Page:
News for the Hospitality Executive
How Can You Turn an Upset Guest into a Fan of Your Hotel?
By Sam Astorino, The Hamister Hospitality Group, LLC
We've all been there: a guest approaches the desk, upset and yelling about a problem. Dealing with upset guests is one of the most disagreeable tasks for any hospitality professional. However, with the attitude and technique, we can turn problems into opportunities. Here are my best tips on how to gain loyalty through calm conflict resolution.
Step One: Bring Calm to the Situation and the Guest
Step Two: Action Plan
A guest recently complained that his key was not working. I apologized and made him a new one, but a few minutes later he returned. This time he was even more upset because he had to come down to the front desk a second time. Instead of making another key, I accompanied the guest to his room in order to learn what the problem was. I found out the guest had two adjoining rooms and that he had bolted one of the doors from the inside and left through the other door; he was trying to get in through the bolted door. We entered through the other door and found that the key worked when it was not dead-bolted. The guest was grateful for my help. By attending to the problem myself (instead of giving the guest another key or asking maintenance to check on the problem), I won the guest's gratitude and loyalty.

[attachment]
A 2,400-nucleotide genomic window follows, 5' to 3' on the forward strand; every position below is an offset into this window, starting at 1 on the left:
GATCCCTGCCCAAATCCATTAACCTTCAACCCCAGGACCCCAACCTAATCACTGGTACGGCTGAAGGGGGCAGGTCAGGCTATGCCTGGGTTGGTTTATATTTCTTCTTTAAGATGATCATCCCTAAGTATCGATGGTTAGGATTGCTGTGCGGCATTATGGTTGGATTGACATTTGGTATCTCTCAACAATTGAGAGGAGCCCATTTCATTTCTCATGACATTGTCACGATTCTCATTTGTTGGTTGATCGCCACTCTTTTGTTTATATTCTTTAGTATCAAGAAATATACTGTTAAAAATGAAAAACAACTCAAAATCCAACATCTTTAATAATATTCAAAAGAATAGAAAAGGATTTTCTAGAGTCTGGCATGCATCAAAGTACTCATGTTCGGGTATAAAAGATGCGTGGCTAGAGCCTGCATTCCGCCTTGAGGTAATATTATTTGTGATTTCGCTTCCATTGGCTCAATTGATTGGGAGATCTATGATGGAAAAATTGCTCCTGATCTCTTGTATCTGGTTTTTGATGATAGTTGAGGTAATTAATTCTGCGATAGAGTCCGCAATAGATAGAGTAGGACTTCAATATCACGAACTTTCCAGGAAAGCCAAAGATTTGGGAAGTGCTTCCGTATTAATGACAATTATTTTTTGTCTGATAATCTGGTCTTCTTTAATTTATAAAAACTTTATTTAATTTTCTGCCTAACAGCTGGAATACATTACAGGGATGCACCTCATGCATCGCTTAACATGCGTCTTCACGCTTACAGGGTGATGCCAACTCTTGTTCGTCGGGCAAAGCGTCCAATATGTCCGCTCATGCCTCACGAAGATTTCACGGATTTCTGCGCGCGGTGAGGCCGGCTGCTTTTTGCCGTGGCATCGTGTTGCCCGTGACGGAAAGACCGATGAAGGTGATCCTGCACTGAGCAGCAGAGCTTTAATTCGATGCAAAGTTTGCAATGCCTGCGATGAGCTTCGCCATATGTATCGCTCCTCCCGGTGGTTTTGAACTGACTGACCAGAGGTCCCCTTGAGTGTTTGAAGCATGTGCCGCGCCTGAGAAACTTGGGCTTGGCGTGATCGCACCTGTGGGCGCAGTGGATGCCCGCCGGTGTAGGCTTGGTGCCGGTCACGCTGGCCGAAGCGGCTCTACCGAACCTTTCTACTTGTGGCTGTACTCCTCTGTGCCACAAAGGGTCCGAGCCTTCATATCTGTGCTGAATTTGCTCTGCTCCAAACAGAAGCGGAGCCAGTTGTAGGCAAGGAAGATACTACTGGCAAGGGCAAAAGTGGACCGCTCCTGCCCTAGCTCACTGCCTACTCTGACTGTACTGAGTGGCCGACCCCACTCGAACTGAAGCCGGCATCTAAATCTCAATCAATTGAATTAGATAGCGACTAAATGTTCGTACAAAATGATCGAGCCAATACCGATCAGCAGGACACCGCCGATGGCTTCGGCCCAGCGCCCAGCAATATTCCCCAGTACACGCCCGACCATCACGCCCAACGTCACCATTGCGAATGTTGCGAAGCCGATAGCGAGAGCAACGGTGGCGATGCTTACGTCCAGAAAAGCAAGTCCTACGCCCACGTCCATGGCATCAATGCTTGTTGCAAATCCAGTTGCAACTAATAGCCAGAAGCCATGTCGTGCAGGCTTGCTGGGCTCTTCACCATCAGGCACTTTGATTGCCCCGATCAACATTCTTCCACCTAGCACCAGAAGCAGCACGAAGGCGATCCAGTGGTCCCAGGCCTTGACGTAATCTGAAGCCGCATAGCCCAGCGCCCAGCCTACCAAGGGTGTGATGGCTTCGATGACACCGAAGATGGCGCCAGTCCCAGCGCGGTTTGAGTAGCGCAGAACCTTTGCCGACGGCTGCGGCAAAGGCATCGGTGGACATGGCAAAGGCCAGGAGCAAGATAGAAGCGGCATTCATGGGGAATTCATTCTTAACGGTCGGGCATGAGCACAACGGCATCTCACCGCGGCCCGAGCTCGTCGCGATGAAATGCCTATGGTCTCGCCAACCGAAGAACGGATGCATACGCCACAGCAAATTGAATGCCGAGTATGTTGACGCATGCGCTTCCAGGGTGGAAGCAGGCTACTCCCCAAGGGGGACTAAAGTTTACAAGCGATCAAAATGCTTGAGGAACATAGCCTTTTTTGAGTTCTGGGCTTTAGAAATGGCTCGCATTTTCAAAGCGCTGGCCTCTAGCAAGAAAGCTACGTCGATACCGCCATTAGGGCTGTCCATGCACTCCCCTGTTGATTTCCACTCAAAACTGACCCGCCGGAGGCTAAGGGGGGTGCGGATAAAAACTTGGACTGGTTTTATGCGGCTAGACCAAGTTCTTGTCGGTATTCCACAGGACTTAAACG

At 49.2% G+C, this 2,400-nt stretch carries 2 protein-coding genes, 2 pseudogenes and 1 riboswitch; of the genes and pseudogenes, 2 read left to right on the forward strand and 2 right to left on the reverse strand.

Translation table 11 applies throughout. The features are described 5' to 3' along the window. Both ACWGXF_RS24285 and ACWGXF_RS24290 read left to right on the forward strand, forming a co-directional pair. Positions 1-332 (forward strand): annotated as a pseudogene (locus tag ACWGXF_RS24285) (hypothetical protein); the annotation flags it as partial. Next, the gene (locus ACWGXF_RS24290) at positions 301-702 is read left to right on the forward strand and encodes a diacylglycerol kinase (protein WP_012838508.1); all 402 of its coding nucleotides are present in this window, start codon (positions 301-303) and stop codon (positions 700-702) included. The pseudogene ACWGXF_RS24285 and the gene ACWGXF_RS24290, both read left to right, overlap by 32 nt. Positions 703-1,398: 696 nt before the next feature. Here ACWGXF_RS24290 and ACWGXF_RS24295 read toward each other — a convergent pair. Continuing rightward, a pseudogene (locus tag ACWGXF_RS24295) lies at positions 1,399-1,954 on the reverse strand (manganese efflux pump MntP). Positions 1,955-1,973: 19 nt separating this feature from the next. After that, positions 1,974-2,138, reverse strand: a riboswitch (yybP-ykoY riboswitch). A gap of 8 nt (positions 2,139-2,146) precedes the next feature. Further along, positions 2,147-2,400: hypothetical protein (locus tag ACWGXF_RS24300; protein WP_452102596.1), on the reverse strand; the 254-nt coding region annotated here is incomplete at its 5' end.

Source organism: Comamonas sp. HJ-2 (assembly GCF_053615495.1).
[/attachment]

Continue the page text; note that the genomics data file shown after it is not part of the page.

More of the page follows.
Step Three: What to Do if the Guest Does Not Calm Down
I previously worked at a timeshare/hotel property where home owners decorated their units according to their personal taste. Although there were decoration guidelines, no two units were exactly the same. A guest became very upset with me when she did not get the exact unit that she wanted, even though we never guaranteed that guests would receive the unit of their choice. She screamed at the front desk agents, including myself. She used bad language, threatened me with a law suit, and demanded my bosses' contact information. Although the unit that she wanted was occupied, we did offer a comparable unit. My boss and his colleagues supported my position. I learned that day that you can't please everyone: you have to stick by the regulations your company while trying to please a guest.
When you work at a front desk, you are bound to have a guest who will
be upset about something. Don't take it personally: most of the time the
issues have nothing to do with you. If you are confident in yourself and
your support system you can make almost any situation better for the upset
Sam Astorino is a Hamister Hospitality Group, LLC manager. Feedback can be sent to him at firstname.lastname@example.org . For more information on The Hamister Group, Inc., a growing hotel and healthcare management company, see www.hamistergroup.com
|Also See:||Golden Opportunities Lie in Handling the Cranky Guest and the Next Guest in Line / Brandt Ford / The Rooms Chronicle|
|Taming the Guest from Hell / Steven Ferry / May 2008|